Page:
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    I was told it was left hand threaded but it was on there so tight I could not budge it. Hopefully tomorrow it will be a bit warmer in the garage. I will look for some kind of set screwn

    Thanks!
    Liz
     
  10. Bill Boehme

    Bill Boehme Administrator Staff Member

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    Those left-hand threads usually get so tight over time that getting them loose is a major job. If you do manage to get it loose, cut a plastic washer out of a piece of milk jug. The washer will keep the handwheel from grabbing so tightly that it can't be removed.

    Bill
     
  11. john lucas

    john lucas AAW Forum Expert

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    Once you get the handwheel off take it to a machinist and have a hole bored in it. It shouldn't be very expensive. You could drill it yourself by glueing into a scrap piece of wood on a faceplate. Turn a hole for the handwheel so it will be centered. Then just break the wood away when your done drilling. Of course you would need a jacobs chuck with #2 morse taper on it. If you have a drill press use the drift punch that came with it and knock out the jacobs chuck. You can use this.
     
  12. Ron Sardo

    Ron Sardo Guest

    Hi Liz

    I have a 1236 with a handwheel. Yes it is a PITA to remove the wheel every time you need to knock out the drive center or place on a vacuum chuck. But I'm happy I have the hand wheel.

    The threads on the handwheel are reversed, so you have to turn to the right to loosen the wheel. I bet you using allot of presssure in your efforts to remove the handwheel and by now I'm sure, it is on permanently!

    Just kidding. On the headstock, near the spindle, you will see two small holes that are used along with the indexing system. There are two tools that came with the 1236 that will screw into this hole to lock the spindle. They look like threaded pins. Your knock out bar will also fit into these holes.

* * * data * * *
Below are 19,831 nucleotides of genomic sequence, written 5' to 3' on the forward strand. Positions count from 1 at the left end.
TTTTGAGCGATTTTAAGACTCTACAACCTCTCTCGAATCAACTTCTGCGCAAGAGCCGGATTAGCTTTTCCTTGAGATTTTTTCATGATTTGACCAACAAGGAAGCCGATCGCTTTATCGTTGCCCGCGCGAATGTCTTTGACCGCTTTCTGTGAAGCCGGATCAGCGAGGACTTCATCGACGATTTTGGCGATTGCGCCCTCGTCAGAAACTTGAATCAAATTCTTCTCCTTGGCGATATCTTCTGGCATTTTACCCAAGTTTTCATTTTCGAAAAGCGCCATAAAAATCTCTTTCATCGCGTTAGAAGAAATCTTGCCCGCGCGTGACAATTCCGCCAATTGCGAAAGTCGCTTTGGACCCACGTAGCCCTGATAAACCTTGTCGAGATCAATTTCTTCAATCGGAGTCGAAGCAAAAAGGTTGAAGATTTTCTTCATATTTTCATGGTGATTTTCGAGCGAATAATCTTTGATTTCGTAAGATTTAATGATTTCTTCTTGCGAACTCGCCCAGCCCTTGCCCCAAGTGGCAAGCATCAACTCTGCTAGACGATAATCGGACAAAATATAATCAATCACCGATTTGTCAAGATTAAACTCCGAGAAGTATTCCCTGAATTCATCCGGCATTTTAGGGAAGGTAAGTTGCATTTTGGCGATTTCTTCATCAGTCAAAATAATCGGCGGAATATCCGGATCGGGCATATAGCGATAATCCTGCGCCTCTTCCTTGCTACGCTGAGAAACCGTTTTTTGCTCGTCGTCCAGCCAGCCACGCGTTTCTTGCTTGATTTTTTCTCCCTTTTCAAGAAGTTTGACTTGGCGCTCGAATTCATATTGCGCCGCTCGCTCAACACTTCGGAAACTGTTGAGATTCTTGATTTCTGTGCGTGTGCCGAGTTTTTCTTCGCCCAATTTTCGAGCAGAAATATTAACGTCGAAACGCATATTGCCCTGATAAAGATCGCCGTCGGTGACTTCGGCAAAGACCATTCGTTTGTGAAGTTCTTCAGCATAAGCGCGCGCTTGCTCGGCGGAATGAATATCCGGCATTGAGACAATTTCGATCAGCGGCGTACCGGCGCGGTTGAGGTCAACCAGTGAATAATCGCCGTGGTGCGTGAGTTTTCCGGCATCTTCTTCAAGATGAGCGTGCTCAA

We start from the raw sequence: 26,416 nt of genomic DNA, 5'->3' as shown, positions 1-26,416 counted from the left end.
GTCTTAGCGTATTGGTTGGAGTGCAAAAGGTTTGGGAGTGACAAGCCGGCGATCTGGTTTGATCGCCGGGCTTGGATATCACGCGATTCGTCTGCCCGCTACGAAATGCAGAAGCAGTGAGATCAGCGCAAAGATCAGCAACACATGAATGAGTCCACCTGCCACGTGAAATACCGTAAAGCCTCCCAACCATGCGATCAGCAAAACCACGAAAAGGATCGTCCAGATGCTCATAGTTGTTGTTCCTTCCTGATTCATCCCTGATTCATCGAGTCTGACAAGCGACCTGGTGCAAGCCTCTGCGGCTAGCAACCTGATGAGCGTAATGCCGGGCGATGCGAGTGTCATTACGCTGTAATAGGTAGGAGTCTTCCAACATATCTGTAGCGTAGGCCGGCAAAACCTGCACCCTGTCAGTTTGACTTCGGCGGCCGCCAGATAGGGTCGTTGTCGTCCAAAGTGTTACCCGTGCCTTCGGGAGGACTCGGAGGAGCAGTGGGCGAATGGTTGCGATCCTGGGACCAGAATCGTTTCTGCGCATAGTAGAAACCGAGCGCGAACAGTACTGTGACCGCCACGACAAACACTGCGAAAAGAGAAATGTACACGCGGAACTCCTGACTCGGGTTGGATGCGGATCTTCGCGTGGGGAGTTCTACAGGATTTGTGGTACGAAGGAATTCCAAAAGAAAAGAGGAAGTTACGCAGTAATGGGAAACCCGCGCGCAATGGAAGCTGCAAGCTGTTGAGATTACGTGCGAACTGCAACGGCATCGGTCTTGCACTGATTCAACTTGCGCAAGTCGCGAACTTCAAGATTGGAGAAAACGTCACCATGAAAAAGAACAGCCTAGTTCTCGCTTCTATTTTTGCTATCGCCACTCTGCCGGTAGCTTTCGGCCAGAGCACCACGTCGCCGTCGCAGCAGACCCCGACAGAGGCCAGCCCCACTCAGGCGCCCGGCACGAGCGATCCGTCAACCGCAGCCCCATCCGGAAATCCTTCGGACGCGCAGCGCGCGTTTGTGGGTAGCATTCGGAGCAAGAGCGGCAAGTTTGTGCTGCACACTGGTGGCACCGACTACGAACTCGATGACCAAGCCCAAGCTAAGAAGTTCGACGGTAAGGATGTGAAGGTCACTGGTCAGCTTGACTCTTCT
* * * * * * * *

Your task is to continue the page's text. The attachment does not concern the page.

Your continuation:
Once you lock the spindle. use a screwdriver in the hole on the handwheel shaft to turn off the wheel. You may need to use some gentle persuasion by adding more leverage such as a pipe placed over the screwdriver. Once the hand wheel is off and before you replace the wheel, insert a paper "washer" on the handwheel shaft and replace the wheel. This makes it easier to remove the wheel the next time around.

    Most times, all I need is a "quick snap of the wrist" to remove the handwheel.
     
  13. crashgtr

    crashgtr

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    Many thanks

    Just wanted to thank everyone for the help! I called Jet and they said to get the hand wheel off, I need to the use the index pins which were lost (in the garage mess) and reordered this week.

    I can't wait to start using my lathe again.

    PS- anyone know of any good teachers or courses in NJ? I looked on the 2 AAW clubs in NJ, 1 web site is defunct and the other has 2005 info.

    Thanks,
    Liz
     
  14. Mark Mandell

    Mark Mandell

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    Where in NJ are you, Liz?
     
  15. Jeff Jilg

    Jeff Jilg

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    Liz - which website is defunct? I'll make sure it gets updated.
     
  16. crashgtr

    crashgtr

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    This is then site I could not get to come up- it is supposed to be the delval turners.

    http://www.delawarevalleyturners.com/

    thx,
    Liz
     
  17. Jeff Jilg

    Jeff Jilg

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    Thanks Liz, I sent an email to the chapter contact and if he replies I'll get the website listing fixed.
     
  18. crashgtr

    crashgtr

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    Hillsborough but work in Lawrenceville
     
  19. ChetB

    ChetB

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    I used to have the same lathe. A call to Jet revealed the outboard end of the spindle has an internal 1/2"x13 thread per inch (TPI), left hand, internal thread.
     
  20. JimQ

    JimQ

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    Aha, Liz, you must be running the infamous 206 corridor. I grew up in the P'ton area, now out in Phoenix, AZ

    JimQ